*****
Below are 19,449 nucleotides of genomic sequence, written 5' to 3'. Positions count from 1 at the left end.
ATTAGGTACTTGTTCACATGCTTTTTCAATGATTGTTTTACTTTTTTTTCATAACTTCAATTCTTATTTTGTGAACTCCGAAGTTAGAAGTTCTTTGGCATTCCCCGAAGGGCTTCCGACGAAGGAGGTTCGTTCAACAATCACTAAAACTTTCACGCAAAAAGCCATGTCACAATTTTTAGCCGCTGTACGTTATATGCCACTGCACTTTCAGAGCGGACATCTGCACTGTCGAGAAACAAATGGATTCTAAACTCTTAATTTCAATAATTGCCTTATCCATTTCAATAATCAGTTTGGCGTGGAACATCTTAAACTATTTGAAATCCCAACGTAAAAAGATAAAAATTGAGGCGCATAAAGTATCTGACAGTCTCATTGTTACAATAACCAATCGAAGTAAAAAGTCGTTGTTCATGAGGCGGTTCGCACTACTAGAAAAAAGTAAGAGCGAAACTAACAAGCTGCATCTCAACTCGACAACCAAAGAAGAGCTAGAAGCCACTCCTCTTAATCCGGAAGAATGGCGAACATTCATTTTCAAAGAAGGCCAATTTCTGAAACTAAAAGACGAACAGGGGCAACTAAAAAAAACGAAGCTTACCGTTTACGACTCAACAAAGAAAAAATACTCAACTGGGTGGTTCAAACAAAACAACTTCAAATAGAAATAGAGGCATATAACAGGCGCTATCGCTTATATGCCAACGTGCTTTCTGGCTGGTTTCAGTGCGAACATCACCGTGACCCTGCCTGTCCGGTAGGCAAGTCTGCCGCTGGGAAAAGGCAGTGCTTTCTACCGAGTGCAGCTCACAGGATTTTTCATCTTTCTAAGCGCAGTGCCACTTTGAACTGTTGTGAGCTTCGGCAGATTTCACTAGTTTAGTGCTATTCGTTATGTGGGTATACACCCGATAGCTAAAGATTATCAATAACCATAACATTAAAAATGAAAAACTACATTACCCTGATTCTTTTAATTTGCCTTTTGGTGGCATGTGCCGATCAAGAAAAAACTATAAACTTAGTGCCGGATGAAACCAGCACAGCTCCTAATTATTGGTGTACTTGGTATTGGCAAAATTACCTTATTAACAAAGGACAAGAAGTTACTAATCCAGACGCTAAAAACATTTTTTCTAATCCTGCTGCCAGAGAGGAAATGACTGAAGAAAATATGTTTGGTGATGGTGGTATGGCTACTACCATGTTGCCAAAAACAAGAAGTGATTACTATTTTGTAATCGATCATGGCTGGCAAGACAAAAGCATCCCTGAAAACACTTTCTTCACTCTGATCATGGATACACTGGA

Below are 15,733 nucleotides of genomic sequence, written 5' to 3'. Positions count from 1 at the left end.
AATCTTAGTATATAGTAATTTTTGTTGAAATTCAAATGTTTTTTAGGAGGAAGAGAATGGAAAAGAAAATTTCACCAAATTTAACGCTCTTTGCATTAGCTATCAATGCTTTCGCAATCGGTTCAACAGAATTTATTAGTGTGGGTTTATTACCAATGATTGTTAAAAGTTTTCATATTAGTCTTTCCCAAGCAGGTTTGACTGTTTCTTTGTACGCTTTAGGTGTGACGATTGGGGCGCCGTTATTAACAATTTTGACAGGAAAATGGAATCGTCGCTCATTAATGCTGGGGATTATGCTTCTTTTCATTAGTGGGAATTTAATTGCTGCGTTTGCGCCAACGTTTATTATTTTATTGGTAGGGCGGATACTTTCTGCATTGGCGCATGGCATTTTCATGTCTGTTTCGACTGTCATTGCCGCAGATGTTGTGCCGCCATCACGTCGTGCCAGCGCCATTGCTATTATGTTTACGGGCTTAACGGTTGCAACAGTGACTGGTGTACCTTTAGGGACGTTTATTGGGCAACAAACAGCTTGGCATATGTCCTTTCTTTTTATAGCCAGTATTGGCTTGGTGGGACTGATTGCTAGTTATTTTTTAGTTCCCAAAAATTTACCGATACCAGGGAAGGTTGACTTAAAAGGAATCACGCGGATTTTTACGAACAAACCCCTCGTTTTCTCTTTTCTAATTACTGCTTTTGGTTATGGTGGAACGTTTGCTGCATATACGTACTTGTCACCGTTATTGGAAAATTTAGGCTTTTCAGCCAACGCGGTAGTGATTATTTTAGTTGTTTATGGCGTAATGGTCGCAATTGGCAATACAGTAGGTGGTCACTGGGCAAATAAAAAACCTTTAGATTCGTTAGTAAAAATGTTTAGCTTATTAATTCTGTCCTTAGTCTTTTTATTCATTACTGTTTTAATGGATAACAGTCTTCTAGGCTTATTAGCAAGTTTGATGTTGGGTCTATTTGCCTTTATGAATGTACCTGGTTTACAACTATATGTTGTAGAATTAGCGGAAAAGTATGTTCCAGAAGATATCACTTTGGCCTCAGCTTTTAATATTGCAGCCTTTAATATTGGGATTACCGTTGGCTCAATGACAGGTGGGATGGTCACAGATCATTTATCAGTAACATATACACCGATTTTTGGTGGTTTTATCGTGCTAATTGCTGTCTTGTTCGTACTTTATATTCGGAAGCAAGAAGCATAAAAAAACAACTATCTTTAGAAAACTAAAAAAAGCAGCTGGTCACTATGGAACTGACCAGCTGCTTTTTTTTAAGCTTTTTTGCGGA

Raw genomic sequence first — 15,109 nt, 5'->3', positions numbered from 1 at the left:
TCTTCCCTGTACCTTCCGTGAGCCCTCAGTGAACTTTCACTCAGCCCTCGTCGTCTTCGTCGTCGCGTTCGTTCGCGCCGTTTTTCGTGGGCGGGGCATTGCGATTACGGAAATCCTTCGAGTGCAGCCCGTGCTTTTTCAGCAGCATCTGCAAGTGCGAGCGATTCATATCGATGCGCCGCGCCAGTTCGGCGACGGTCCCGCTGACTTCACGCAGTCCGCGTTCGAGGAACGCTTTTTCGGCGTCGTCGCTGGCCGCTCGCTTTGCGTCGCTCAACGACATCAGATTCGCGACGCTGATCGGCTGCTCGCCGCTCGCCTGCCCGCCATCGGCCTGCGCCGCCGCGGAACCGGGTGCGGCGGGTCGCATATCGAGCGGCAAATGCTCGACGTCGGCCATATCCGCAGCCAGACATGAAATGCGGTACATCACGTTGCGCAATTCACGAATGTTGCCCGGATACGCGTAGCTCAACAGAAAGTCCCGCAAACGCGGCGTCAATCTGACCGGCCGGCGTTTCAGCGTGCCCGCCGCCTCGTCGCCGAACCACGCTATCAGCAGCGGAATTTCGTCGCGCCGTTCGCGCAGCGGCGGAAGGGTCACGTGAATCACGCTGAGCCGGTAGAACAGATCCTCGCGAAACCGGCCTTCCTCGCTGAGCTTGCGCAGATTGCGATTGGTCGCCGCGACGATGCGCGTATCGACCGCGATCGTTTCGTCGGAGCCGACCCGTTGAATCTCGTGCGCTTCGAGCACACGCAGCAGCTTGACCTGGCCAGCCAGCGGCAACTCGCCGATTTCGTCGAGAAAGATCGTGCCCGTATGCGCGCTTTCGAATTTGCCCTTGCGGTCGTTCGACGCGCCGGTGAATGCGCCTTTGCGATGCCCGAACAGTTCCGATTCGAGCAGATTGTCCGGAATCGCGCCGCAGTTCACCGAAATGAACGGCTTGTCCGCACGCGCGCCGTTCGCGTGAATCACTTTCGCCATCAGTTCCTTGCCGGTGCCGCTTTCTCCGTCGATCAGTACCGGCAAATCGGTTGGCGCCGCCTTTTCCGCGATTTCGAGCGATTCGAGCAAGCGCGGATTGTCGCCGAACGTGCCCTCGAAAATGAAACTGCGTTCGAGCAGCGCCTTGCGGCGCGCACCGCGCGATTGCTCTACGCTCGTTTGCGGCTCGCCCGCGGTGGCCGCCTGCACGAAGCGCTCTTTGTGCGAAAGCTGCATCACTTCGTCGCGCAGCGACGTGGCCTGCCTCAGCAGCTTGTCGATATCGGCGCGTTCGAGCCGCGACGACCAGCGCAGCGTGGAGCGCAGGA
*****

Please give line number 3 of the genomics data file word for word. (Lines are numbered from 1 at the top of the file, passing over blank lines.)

Below are 15,733 nucleotides of genomic sequence, written 5' to 3'. Positions count from 1 at the left end.